Self-healing photo voltaic panels could also be the way forward for dependable clear power
A material commonly used in solar panels has been found to repair itself if damaged – and scientists believe this ability could be critical to the future of clean energy.
The substance, called antimony selenide, is a so-called solar absorber material. This means that solar energy can be used and converted into electricity.
The Team at the University of York, UK Those who made this discovery are now investigating how this technology can be used to produce more durable solar modules that can potentially “heal themselves” if damaged.
One of the major barriers to advancement in this type of technology is the reliability and longevity of cells. Solar modules currently have an average lifespan of between 25 and 30 years. Hence, developing technologies that can repair themselves could be a major breakthrough.
The surprising self-healing ability of antimony selenide is similar to that of the offspring of a starfish or reptile after an accident, explains Professor Keith McKenna, who led the research.
“The process by which this semiconducting material heals itself is more like the process of how a salamander grows limbs back when it’s severed,” he says. “Antimony selenide repairs broken bonds that are created when it is broken by forming new ones.” .
“This ability is as unusual in the material world as it is in the animal kingdom and has important implications for the application of these materials in optoelectronics and photochemistry.”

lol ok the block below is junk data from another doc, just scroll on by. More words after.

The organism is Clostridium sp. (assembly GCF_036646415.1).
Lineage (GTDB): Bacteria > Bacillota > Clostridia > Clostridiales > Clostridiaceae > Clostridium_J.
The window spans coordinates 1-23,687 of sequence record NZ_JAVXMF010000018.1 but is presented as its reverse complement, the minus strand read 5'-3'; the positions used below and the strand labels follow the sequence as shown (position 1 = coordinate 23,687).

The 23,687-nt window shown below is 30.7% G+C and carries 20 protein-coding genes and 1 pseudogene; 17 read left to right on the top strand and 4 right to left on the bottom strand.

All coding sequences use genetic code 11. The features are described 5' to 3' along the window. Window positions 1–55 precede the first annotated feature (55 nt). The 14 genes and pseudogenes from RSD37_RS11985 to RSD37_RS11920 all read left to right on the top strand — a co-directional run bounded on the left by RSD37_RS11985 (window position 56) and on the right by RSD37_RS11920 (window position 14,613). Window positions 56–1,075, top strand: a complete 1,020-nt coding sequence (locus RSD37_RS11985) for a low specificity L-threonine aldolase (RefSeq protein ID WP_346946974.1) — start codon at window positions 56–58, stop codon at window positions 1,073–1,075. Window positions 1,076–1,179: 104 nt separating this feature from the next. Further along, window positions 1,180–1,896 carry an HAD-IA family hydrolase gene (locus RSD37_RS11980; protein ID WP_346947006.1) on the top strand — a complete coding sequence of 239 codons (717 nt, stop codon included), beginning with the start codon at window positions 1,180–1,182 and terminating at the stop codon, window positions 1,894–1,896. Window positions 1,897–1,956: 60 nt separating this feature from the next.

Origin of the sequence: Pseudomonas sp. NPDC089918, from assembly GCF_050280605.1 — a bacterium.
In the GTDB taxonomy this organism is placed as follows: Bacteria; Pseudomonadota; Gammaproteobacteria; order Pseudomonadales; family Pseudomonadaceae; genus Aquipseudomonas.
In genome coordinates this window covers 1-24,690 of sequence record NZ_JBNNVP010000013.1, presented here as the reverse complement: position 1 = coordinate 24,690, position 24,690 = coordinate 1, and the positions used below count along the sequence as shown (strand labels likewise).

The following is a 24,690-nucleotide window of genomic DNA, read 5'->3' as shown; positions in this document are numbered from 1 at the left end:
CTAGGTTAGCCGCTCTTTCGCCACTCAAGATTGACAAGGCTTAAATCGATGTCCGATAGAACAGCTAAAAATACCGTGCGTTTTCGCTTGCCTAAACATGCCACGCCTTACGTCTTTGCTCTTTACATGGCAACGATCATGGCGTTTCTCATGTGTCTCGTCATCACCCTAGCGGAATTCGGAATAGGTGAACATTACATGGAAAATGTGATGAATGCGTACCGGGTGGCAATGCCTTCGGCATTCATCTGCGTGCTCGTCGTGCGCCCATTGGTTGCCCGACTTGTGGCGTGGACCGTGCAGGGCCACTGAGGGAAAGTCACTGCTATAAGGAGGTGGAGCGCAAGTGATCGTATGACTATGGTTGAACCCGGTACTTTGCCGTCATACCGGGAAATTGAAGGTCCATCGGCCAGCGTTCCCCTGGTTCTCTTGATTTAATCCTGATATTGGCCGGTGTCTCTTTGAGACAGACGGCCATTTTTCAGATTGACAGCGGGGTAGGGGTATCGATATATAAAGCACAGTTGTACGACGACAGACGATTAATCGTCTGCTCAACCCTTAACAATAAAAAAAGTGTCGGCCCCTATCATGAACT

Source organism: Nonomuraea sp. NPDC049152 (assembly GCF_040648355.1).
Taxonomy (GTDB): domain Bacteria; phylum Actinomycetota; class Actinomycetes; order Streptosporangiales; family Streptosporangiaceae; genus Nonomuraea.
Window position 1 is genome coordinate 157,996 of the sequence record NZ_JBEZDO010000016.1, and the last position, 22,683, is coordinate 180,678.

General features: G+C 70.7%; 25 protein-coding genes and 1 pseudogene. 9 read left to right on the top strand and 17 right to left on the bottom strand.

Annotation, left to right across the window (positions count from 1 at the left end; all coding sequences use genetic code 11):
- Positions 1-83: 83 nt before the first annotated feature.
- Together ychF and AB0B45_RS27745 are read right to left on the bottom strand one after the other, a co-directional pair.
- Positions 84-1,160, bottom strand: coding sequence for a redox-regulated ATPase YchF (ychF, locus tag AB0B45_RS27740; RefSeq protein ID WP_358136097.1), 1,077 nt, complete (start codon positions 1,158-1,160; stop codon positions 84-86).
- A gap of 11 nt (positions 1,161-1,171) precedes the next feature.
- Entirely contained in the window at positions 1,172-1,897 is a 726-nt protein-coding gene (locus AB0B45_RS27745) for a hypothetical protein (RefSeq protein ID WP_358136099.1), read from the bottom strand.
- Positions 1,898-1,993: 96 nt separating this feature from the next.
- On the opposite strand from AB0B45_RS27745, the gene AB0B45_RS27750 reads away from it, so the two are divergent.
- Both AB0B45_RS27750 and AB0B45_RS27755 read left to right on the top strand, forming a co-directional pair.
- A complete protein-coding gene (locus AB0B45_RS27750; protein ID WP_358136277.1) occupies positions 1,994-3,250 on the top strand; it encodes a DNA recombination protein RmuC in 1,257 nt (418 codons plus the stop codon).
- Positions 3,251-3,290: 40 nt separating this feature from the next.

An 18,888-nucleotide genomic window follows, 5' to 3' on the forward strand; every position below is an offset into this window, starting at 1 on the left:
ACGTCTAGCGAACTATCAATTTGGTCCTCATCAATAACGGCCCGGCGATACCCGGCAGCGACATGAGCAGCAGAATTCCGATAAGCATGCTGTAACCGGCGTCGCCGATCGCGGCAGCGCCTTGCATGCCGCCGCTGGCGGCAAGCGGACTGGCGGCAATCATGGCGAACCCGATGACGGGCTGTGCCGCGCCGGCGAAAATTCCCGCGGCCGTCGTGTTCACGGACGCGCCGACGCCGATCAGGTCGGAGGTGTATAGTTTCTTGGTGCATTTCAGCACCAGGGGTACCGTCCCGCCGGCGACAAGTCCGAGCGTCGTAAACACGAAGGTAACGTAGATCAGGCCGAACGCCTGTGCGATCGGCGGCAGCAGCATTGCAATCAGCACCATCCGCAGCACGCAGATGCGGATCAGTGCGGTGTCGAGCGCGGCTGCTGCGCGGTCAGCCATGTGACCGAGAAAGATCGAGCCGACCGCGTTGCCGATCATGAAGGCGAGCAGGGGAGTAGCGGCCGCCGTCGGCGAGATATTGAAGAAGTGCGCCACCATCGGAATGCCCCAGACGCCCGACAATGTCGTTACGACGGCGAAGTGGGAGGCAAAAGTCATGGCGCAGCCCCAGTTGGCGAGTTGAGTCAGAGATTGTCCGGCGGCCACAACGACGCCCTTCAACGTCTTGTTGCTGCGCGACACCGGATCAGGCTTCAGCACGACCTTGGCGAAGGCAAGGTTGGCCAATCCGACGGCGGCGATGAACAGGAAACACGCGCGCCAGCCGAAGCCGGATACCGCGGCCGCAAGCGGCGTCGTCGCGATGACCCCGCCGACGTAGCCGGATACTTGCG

What is the future of solar energy?
Solar energy is a technology that people all over the world want to perfect. With many governments pledging to zero in the next 10 to 30 years, securing reliable alternatives to fossil fuels is critical.
Researcher at GlobalData believe that space-based solar energy (SBSP) could be the key to a full transition to green energy. SBSP uses mirror-like reflectors that are positioned on satellites that orbit the earth. These reflectors would concentrate the solar energy on solar collectors so that the electricity can also be used outside of daylight hours.
Right now, solar panels collect electricity an average of 29 percent of the day, but SBSP would mean they could be lit up 99 percent.
Currently, SBSP is purely conceptual, but scientists believe it could soon become a reality. The US Naval Research Laboratory conducted its first test in this area last May.
Scientists created in South Korea earlier this year the first fully transparent solar panelThis could be an important step towards using solar energy in the home. Traditionally, they are opaque due to the semiconductor layers in the cells, but researchers at Incheon University were able to use titanium dioxide and nickel oxide instead.
Last year double sided solar panels were also first developed which were found to be 35 percent more effective.